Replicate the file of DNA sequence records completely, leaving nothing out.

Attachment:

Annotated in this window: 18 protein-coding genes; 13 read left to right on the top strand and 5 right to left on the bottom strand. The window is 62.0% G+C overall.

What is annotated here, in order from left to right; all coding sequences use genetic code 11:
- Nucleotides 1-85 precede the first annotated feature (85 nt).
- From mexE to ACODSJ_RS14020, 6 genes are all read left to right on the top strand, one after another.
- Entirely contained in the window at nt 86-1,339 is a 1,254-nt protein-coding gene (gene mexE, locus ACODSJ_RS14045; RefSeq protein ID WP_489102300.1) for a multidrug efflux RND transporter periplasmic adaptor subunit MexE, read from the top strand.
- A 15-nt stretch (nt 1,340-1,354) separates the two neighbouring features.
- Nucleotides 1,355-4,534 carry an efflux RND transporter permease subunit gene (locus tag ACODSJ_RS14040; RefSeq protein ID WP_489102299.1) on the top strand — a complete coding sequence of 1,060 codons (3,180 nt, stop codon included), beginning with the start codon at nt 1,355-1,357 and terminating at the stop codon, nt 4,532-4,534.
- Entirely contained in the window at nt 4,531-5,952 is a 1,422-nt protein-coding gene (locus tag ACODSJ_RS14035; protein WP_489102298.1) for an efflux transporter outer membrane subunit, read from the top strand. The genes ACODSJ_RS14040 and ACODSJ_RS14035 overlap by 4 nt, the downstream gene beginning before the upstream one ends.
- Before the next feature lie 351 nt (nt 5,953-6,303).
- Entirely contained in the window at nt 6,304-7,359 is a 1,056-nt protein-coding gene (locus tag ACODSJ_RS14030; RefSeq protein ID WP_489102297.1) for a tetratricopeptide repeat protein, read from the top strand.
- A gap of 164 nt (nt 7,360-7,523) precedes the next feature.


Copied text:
Annotated in this window: 18 protein-coding genes; 13 read left to right on the top strand and 5 right to left on the bottom strand. The window is 62.0% G+C overall.

What is annotated here, in order from left to right; all coding sequences use genetic code 11:
- Nucleotides 1-85 precede the first annotated feature (85 nt).
- From mexE to ACODSJ_RS14020, 6 genes are all read left to right on the top strand, one after another.
- Entirely contained in the window at nt 86-1,339 is a 1,254-nt protein-coding gene (gene mexE, locus ACODSJ_RS14045; RefSeq protein ID WP_489102300.1) for a multidrug efflux RND transporter periplasmic adaptor subunit MexE, read from the top strand.
- A 15-nt stretch (nt 1,340-1,354) separates the two neighbouring features.
- Nucleotides 1,355-4,534 carry an efflux RND transporter permease subunit gene (locus tag ACODSJ_RS14040; RefSeq protein ID WP_489102299.1) on the top strand — a complete coding sequence of 1,060 codons (3,180 nt, stop codon included), beginning with the start codon at nt 1,355-1,357 and terminating at the stop codon, nt 4,532-4,534.
- Entirely contained in the window at nt 4,531-5,952 is a 1,422-nt protein-coding gene (locus tag ACODSJ_RS14035; protein WP_489102298.1) for an efflux transporter outer membrane subunit, read from the top strand. The genes ACODSJ_RS14040 and ACODSJ_RS14035 overlap by 4 nt, the downstream gene beginning before the upstream one ends.
- Before the next feature lie 351 nt (nt 5,953-6,303).
- Entirely contained in the window at nt 6,304-7,359 is a 1,056-nt protein-coding gene (locus tag ACODSJ_RS14030; RefSeq protein ID WP_489102297.1) for a tetratricopeptide repeat protein, read from the top strand.
- A gap of 164 nt (nt 7,360-7,523) precedes the next feature.